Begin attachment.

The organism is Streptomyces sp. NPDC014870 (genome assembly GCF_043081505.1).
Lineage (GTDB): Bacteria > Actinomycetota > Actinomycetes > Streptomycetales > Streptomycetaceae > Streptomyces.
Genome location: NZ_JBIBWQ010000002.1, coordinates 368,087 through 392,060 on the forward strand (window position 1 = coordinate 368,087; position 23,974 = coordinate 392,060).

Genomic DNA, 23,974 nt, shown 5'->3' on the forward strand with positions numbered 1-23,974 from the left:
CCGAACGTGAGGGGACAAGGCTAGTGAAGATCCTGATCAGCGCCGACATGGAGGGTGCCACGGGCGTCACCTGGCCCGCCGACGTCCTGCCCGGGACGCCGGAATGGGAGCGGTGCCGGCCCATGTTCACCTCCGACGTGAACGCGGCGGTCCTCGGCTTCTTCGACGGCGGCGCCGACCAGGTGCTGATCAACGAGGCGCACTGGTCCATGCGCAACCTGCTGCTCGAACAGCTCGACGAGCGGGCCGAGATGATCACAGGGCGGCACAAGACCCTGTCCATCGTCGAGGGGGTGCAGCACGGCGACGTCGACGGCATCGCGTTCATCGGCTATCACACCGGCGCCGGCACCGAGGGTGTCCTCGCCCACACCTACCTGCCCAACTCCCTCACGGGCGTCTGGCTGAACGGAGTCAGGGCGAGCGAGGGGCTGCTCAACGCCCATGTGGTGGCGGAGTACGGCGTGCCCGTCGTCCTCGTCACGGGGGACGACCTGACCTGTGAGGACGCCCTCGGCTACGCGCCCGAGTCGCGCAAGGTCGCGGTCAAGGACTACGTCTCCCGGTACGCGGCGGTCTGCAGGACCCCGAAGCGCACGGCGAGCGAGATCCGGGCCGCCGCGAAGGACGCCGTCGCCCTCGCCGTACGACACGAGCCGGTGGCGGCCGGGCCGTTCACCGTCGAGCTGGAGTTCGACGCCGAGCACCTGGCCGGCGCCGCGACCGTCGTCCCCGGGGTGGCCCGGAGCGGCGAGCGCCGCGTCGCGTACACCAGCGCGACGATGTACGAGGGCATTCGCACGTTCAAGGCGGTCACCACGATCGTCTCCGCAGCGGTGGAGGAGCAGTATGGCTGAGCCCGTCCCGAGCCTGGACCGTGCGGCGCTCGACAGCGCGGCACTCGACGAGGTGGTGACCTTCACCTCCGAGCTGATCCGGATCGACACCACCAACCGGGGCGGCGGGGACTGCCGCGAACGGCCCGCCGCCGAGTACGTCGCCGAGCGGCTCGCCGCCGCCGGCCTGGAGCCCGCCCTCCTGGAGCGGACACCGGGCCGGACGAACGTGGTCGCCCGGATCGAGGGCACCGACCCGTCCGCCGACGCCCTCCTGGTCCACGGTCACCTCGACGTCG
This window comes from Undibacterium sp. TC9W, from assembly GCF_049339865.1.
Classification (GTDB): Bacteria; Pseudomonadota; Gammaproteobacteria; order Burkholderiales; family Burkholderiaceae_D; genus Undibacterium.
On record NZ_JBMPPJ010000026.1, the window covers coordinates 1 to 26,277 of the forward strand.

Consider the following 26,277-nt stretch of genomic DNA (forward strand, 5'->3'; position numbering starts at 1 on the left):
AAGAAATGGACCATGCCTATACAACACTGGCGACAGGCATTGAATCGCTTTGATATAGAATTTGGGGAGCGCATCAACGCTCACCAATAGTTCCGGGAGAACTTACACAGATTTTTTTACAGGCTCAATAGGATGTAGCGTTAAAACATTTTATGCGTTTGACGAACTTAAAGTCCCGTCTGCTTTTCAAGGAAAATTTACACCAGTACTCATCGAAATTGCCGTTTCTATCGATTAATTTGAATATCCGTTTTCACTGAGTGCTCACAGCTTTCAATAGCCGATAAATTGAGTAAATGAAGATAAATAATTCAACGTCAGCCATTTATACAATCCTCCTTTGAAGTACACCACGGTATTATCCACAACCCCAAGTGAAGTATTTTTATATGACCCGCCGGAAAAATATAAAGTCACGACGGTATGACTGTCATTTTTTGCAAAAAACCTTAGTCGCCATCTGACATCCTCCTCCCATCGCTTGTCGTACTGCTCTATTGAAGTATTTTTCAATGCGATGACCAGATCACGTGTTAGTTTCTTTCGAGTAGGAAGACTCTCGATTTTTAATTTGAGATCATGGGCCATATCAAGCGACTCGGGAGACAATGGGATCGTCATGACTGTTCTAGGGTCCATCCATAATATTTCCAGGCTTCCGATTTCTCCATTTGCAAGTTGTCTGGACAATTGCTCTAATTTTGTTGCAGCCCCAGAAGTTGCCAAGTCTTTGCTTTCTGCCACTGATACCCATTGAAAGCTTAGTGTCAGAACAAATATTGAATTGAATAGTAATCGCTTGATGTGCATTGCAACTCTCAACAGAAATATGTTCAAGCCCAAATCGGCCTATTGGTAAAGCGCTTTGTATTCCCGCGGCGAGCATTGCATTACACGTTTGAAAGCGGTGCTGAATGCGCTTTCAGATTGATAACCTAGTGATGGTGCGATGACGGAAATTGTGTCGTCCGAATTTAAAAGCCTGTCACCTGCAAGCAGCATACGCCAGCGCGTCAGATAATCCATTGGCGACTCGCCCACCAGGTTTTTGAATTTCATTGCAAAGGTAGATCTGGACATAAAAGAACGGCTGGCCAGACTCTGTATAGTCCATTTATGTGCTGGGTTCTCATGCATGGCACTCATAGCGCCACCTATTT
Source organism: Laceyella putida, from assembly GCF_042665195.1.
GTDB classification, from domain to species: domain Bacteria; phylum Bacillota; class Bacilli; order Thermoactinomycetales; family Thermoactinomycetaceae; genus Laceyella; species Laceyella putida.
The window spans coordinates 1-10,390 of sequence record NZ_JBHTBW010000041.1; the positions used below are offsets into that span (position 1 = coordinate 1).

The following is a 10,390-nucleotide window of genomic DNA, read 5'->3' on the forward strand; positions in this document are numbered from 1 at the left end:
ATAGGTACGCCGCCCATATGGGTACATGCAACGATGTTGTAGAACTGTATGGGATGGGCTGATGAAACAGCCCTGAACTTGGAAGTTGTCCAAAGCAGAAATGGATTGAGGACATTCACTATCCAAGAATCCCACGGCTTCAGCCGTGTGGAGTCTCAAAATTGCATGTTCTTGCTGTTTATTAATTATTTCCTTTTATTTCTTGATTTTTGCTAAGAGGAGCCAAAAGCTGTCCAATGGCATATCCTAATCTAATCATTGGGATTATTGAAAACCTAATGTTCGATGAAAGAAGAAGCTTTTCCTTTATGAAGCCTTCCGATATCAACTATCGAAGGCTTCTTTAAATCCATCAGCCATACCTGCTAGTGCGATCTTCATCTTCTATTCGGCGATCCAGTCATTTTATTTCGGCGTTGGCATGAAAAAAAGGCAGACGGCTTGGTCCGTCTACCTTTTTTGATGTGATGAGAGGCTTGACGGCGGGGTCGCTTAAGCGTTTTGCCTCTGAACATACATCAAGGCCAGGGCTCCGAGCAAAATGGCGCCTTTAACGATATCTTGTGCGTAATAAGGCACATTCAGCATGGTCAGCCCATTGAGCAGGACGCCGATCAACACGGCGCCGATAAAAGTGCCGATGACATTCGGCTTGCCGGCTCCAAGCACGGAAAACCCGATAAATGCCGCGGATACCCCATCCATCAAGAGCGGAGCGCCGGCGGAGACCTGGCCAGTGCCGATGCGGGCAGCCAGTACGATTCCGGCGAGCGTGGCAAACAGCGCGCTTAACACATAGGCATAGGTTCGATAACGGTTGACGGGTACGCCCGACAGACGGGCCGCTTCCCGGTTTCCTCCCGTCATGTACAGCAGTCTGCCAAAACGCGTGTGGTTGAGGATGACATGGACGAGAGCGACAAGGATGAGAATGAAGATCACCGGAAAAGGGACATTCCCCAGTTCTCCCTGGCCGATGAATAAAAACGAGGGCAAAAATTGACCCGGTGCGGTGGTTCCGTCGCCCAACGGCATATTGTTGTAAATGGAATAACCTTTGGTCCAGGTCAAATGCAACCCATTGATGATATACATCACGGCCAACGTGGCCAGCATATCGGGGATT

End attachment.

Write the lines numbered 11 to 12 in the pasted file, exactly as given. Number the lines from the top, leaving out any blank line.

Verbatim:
Source organism: Laceyella putida, from assembly GCF_042665195.1.
GTDB classification, from domain to species: domain Bacteria; phylum Bacillota; class Bacilli; order Thermoactinomycetales; family Thermoactinomycetaceae; genus Laceyella; species Laceyella putida.